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A Deeper Dive into FDA Draft Guidance on the Remanufacturing of Medical Devices

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In the medical device industry, there exists a longstanding divide between device manufacturers (i.e., those who design, manufacture, fabricate, or process a finished device) and the third-party entities that service the devices (i.e., those that maintain, restore, refurbish, or repair a finished device after it has been distributed, for purposes of returning the device to the safety and performance specifications established by the manufacturer and to meet its original intended use). The divide stems in part, from the way these entities are regulated by the U.S. Food & Drug Administration (“FDA”). Currently, medical device manufacturers are subject to substantially more regulation by the FDA than are the third parties that later service the devices. Over the past several years, the FDA has assessed whether they should regulate device servicers, but they have thus far declined to do so. However, on June 24, 2021, the FDA issued the draft guidance, “Remanufacturing of Medical Devices”, through which the FDA seeks to clarify whether activities performed on medical devices are considered “servicing” or “remanufacturing.” The FDA explained that the clarification is not intended to adopt significant policy changes or change the regulatory requirements applicable to remanufacturers but is instead “intended to help provide consistency and better understanding of applicable statutory and regulatory requirements.” The guidance also includes recommendations for information that should be included in labeling. Below is a summary of what is included in the draft guidance.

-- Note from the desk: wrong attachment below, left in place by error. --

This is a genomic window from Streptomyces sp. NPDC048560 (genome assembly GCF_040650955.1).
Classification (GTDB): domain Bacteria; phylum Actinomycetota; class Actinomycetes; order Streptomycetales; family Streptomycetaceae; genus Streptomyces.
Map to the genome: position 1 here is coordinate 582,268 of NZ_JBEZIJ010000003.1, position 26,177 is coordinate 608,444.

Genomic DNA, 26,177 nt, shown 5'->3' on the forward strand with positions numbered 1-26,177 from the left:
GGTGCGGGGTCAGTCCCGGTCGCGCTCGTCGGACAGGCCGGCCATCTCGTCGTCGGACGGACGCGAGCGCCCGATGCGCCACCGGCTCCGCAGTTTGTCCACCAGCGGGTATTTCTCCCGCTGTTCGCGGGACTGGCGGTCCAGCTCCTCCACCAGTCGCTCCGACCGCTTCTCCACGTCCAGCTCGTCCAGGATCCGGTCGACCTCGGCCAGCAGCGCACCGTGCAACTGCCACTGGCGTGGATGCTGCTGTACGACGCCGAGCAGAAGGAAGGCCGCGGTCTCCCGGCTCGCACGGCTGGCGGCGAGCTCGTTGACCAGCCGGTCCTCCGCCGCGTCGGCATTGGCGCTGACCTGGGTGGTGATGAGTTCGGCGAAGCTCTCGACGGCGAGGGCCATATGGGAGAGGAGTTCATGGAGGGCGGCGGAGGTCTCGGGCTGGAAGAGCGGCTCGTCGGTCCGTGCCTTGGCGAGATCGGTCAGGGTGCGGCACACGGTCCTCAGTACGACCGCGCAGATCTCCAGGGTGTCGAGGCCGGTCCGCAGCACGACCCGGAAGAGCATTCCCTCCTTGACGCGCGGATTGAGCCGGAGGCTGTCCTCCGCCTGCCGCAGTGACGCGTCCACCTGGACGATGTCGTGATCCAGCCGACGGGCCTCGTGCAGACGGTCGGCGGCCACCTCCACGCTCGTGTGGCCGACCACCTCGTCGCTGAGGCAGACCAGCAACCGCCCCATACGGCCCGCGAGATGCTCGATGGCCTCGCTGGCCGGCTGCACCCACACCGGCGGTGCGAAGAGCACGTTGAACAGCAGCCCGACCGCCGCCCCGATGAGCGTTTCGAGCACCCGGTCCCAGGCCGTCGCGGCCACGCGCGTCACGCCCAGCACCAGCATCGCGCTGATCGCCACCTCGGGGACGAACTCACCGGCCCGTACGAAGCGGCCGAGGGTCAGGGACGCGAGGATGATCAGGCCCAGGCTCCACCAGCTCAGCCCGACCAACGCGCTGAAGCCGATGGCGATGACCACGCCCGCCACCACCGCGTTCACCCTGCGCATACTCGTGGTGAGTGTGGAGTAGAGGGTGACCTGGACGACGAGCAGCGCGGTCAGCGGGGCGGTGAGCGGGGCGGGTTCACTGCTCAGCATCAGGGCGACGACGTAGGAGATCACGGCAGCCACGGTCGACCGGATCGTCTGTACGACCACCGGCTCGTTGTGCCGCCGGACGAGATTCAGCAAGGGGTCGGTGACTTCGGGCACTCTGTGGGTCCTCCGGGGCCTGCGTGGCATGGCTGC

“Remanufacturing” v. “Servicing”

The draft guidance addresses whether activities performed by OEMs and third parties on devices that are intended to be reused and maintained are considered “remanufacturing.” The FDA defined “remanufacturing” as “the processing, conditioning, renovating, repackaging, restoring, or any other act done to a finished device that significantly changes the finished device’s performance or safety specifications, or intended use.” “Servicing,” on the other hand, “is the repair and/or preventive or routine maintenance of one or more parts in a finished device, after distribution, for purposes of returning it to the safety and performance specifications established by the OEM and to meet its original intended use.” If an entity performs remanufacturing activities, they are subject to the regulatory requirements set forth in the FD&C Act (even if the entity self-identifies as a “servicer”).